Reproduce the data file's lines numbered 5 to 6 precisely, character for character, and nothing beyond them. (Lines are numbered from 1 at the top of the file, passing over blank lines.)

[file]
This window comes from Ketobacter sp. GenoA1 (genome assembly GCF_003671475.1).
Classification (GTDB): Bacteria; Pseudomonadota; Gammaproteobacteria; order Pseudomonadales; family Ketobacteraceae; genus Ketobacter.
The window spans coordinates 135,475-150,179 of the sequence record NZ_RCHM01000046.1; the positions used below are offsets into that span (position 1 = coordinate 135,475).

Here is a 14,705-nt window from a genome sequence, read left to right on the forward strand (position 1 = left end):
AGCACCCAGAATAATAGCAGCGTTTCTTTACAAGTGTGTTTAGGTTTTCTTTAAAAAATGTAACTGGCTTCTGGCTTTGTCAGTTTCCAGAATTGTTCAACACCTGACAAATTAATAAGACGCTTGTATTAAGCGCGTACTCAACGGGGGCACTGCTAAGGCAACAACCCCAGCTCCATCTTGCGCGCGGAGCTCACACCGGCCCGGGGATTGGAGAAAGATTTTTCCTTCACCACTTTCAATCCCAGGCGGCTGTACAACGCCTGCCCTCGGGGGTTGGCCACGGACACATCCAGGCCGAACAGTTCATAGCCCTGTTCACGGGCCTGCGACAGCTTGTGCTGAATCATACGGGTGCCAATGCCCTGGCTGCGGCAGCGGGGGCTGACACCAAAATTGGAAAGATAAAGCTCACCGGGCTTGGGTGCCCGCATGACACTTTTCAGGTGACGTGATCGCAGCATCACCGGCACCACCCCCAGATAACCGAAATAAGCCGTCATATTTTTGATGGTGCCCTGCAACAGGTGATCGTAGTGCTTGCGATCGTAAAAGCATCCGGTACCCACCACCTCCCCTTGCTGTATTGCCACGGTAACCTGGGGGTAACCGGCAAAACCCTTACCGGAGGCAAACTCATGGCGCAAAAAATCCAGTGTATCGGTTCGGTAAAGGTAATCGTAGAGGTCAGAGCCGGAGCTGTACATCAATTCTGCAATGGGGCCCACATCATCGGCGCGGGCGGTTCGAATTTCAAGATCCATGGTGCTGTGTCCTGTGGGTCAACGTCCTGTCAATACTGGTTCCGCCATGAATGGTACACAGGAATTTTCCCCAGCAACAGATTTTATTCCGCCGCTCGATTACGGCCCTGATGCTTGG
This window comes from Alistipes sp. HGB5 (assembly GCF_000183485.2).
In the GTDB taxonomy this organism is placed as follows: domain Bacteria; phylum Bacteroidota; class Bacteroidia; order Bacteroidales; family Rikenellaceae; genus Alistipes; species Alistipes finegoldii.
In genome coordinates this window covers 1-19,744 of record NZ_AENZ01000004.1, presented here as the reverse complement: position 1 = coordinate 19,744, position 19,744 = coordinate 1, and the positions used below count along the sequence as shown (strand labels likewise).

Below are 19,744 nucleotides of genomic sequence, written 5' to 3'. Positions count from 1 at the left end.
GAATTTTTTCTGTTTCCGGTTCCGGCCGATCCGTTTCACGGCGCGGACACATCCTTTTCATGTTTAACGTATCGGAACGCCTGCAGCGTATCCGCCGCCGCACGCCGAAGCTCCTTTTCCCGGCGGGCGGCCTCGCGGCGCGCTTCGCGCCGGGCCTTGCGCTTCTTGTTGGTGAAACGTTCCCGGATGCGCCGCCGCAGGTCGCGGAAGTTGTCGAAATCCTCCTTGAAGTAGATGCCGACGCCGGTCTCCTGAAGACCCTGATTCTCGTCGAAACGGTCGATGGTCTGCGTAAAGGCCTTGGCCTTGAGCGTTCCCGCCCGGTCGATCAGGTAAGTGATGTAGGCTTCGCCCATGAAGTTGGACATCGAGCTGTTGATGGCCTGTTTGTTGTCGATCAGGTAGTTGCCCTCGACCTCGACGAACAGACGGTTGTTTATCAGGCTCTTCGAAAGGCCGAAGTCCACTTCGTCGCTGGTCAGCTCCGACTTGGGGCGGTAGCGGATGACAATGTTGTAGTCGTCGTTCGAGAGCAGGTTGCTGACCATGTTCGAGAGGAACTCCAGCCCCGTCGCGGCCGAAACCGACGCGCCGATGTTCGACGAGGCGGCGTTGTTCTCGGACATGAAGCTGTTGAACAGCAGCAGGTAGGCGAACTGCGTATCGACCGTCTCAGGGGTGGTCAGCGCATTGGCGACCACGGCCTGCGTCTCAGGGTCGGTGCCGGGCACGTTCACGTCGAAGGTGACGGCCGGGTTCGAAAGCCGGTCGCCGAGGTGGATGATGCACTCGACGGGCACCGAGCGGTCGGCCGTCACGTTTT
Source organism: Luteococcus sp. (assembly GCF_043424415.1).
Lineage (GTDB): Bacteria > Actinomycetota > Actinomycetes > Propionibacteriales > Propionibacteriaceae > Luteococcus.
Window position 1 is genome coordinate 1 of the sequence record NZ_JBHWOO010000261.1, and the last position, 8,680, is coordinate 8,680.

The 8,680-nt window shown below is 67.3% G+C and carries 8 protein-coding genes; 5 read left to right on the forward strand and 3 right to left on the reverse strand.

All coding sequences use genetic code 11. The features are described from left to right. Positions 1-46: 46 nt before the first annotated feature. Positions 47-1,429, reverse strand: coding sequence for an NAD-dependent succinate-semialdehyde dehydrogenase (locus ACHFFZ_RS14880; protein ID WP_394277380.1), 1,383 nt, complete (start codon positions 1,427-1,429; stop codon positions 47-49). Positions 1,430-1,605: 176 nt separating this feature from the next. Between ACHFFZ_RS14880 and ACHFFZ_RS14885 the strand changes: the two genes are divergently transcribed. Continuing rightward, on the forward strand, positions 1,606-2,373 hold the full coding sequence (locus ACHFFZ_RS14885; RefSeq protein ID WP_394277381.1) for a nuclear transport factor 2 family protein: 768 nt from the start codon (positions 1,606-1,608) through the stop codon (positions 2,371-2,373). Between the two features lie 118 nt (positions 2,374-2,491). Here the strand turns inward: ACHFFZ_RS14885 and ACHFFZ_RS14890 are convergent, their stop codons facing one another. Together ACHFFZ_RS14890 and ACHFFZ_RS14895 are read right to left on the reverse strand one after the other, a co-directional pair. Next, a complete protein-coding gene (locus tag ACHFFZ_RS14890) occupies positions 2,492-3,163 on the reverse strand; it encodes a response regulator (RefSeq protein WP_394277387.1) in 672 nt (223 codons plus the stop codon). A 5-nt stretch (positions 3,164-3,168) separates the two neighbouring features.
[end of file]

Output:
AGCACCCAGAATAATAGCAGCGTTTCTTTACAAGTGTGTTTAGGTTTTCTTTAAAAAATGTAACTGGCTTCTGGCTTTGTCAGTTTCCAGAATTGTTCAACACCTGACAAATTAATAAGACGCTTGTATTAAGCGCGTACTCAACGGGGGCACTGCTAAGGCAACAACCCCAGCTCCATCTTGCGCGCGGAGCTCACACCGGCCCGGGGATTGGAGAAAGATTTTTCCTTCACCACTTTCAATCCCAGGCGGCTGTACAACGCCTGCCCTCGGGGGTTGGCCACGGACACATCCAGGCCGAACAGTTCATAGCCCTGTTCACGGGCCTGCGACAGCTTGTGCTGAATCATACGGGTGCCAATGCCCTGGCTGCGGCAGCGGGGGCTGACACCAAAATTGGAAAGATAAAGCTCACCGGGCTTGGGTGCCCGCATGACACTTTTCAGGTGACGTGATCGCAGCATCACCGGCACCACCCCCAGATAACCGAAATAAGCCGTCATATTTTTGATGGTGCCCTGCAACAGGTGATCGTAGTGCTTGCGATCGTAAAAGCATCCGGTACCCACCACCTCCCCTTGCTGTATTGCCACGGTAACCTGGGGGTAACCGGCAAAACCCTTACCGGAGGCAAACTCATGGCGCAAAAAATCCAGTGTATCGGTTCGGTAAAGGTAATCGTAGAGGTCAGAGCCGGAGCTGTACATCAATTCTGCAATGGGGCCCACATCATCGGCGCGGGCGGTTCGAATTTCAAGATCCATGGTGCTGTGTCCTGTGGGTCAACGTCCTGTCAATACTGGTTCCGCCATGAATGGTACACAGGAATTTTCCCCAGCAACAGATTTTATTCCGCCGCTCGATTACGGCCCTGATGCTTGG
This window comes from Alistipes sp. HGB5 (assembly GCF_000183485.2).